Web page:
The emergence of antibiotic resistant bacteria due to the overuse of antibiotics - plus the fact that many of the synthetic chemicals developed to combat them have potential carcinogenic effects, acute toxicity and environmental hazards - has encouraged research into promising substitutes in order to control drug-resistant microorganisms.
The use of antibiotics to deal with bacterial pathogens - for example Aeromonas species - in farmed fish is becoming limited due to increasing concerns over the development of resistance and environmental dissemination of bacteria harbouring resistance genes.
The new study – the results of which were published in Aquaculture Research this week – looks at whether the addition of a number of nano-encapsulated plant-derived essential oils (EOs) (Origanum vulgare, Eucalyptus globulus, Melaleuca alternifolia and Lavendula angustifolia) were bacteriostatic or bactericidal to the common fish pathogens Aeromonas hydrophila, Streptococcus iniae and Photobacteriumdamselae subspecies damselae.
The results suggest that all four oils showed antibacterial activity, and in almost all cases the activity of the nano-emulsions was superior to their EO counterparts. Origanum vulgare (oregano) had the most effective antibacterial activity, with a minimal inhibitory concentration (MIC) and minimum bactericidal concentration (MBC) of 3.12 μg/ml against all three species; substantially better than the antibiotic tetracycline.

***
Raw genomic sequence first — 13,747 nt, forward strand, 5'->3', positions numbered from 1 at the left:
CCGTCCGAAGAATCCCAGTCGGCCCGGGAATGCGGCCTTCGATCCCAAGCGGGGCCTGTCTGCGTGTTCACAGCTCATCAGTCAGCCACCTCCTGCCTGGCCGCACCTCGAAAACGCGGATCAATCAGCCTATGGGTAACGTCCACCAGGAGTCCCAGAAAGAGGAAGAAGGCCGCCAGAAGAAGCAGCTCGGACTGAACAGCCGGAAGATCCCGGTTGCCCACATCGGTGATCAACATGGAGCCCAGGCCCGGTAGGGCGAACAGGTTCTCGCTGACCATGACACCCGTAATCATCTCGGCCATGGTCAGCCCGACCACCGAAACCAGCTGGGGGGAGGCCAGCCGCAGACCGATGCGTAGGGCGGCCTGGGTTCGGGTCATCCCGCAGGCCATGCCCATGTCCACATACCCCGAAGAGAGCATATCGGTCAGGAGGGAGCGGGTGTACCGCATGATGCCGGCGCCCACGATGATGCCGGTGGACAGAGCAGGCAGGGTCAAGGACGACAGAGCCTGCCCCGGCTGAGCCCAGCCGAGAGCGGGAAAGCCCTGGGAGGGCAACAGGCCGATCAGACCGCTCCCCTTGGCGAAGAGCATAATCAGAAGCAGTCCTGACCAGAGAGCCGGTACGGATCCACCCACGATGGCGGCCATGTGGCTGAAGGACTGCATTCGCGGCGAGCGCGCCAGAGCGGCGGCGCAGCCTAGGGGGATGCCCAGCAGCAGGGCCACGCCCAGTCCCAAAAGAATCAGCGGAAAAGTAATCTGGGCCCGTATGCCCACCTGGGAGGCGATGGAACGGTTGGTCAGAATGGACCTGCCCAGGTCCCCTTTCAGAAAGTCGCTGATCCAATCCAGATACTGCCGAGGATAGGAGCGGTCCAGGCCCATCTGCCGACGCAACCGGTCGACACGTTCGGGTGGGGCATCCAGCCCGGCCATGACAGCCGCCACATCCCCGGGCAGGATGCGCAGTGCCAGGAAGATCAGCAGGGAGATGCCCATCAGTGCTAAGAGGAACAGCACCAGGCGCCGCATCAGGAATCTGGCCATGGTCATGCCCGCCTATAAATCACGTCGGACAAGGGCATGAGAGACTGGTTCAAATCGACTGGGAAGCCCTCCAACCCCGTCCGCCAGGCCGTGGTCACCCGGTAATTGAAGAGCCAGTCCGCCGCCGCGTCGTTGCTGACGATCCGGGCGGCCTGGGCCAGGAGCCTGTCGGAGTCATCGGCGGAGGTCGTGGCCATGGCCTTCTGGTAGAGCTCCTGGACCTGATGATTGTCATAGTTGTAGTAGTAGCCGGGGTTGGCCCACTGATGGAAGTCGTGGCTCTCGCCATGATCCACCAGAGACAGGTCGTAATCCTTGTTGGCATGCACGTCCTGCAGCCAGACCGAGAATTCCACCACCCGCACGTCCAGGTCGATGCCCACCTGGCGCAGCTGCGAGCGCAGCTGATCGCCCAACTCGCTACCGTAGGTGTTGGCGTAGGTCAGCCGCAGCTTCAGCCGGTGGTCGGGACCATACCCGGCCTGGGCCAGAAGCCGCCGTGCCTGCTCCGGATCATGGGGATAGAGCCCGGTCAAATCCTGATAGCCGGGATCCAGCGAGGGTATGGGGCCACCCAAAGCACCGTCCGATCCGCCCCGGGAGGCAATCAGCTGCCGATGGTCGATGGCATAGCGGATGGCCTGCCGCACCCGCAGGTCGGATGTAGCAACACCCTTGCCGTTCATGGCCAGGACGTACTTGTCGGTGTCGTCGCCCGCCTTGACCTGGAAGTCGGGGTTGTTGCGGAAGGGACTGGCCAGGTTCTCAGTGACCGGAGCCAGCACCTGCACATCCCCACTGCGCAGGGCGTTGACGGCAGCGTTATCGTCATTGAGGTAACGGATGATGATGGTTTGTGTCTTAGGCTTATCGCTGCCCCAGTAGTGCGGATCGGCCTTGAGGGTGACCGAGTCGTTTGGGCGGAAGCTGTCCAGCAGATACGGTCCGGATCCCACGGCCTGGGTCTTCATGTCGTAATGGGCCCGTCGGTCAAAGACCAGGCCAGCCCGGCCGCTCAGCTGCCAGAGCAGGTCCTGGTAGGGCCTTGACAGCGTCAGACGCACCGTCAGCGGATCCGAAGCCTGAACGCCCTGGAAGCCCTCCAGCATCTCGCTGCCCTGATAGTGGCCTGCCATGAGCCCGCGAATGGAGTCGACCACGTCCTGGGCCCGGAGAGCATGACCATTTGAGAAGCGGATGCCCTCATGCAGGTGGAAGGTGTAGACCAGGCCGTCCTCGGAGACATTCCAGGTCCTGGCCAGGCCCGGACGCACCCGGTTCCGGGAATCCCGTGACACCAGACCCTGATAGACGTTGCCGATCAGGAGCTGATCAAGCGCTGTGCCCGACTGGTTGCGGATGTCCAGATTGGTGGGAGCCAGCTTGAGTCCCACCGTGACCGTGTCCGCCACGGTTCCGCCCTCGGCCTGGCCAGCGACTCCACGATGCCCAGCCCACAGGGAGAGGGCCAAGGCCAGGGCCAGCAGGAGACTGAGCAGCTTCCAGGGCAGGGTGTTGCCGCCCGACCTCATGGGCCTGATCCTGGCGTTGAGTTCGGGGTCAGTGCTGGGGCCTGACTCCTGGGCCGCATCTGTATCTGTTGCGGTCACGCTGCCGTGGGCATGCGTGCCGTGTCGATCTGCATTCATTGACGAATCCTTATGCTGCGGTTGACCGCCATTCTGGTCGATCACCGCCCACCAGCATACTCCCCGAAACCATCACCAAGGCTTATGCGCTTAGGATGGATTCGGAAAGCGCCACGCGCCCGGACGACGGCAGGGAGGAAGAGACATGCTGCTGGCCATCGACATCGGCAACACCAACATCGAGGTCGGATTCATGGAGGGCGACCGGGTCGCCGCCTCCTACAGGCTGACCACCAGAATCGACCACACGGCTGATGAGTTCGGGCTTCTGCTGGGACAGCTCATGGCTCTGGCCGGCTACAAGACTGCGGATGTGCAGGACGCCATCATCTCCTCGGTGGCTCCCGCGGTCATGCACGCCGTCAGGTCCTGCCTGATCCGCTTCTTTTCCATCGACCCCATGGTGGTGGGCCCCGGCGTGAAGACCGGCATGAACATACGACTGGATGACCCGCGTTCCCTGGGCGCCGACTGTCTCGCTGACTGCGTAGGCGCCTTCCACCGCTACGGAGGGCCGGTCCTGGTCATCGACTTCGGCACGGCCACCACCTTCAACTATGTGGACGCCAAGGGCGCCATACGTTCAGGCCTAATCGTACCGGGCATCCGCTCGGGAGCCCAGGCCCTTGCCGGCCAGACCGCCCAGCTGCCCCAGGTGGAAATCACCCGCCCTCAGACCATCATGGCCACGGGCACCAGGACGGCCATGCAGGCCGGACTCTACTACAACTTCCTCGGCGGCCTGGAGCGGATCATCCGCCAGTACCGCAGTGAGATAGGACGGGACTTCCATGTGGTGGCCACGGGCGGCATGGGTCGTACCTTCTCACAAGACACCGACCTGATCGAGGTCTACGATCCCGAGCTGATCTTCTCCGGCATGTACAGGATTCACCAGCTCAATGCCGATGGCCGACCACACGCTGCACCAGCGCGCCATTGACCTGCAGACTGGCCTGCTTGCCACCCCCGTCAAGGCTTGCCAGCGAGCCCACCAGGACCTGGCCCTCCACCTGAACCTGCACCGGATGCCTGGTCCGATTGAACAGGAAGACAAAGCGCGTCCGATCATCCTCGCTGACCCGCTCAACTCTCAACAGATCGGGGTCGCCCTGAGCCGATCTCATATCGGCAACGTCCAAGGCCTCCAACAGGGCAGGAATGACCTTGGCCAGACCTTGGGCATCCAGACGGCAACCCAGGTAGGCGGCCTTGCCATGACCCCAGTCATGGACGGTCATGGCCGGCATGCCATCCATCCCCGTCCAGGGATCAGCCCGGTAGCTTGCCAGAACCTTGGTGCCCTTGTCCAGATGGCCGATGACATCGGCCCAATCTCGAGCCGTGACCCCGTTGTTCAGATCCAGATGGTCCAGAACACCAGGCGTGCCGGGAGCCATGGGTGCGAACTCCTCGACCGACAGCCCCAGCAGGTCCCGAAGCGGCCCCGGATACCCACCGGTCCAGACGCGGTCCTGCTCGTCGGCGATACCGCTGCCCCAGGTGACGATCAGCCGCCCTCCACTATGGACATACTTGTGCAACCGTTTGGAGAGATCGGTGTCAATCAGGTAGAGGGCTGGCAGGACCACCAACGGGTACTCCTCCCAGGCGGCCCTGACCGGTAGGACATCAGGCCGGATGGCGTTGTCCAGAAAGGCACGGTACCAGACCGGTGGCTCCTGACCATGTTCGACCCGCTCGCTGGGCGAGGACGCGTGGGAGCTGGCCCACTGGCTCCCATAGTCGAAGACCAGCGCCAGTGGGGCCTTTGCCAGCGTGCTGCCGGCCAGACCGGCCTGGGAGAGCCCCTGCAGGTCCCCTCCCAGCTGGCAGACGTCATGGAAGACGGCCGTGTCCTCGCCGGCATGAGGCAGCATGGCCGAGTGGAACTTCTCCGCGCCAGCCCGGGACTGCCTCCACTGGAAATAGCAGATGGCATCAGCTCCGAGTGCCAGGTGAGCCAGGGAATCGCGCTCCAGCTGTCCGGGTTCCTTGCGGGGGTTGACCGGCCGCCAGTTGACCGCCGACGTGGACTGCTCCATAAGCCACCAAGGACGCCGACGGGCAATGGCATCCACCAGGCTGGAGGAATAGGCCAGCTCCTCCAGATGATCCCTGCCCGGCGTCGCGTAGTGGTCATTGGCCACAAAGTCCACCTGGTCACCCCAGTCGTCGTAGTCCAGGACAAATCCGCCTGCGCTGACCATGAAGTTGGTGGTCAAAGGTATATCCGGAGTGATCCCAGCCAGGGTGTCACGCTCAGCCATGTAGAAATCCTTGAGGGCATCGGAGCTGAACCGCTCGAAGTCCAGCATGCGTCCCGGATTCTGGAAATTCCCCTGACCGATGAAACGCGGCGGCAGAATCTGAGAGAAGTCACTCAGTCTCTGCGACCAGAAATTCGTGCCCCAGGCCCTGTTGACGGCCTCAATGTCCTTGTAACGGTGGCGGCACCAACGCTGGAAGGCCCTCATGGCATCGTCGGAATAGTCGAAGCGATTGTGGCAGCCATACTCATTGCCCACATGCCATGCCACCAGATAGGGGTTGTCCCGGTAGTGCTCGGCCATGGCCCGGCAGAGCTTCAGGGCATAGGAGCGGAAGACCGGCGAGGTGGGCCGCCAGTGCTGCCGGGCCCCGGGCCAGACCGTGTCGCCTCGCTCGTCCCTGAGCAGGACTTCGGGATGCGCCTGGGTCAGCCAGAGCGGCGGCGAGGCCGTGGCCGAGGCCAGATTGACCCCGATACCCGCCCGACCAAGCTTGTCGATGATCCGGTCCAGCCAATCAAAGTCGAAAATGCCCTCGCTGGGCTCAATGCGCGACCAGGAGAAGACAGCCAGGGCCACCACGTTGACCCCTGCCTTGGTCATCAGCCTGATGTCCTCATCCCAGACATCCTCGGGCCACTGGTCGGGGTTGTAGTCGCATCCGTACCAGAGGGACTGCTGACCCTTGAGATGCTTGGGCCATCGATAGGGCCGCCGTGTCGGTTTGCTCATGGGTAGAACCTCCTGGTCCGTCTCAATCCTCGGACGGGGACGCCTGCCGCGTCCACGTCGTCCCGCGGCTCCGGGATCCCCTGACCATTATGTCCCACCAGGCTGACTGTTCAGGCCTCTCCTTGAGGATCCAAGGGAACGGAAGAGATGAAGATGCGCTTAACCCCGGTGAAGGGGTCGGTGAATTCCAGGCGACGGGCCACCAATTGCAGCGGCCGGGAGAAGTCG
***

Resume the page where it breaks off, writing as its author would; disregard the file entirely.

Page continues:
The study, argue its authors, highlights the potential of new formulations of essential oils to enhance bacterial disease control in cultured fish “suggesting that they may be ideal candidates for the topical treatment for infections and/or surface decontamination”.
However, they add, “supplementary studies are necessary to test further herbal antibiotics to obtain maximum bactericidal effect, to find the most effective delivery methods and to optimize solubility of EOs in various water chemistries”.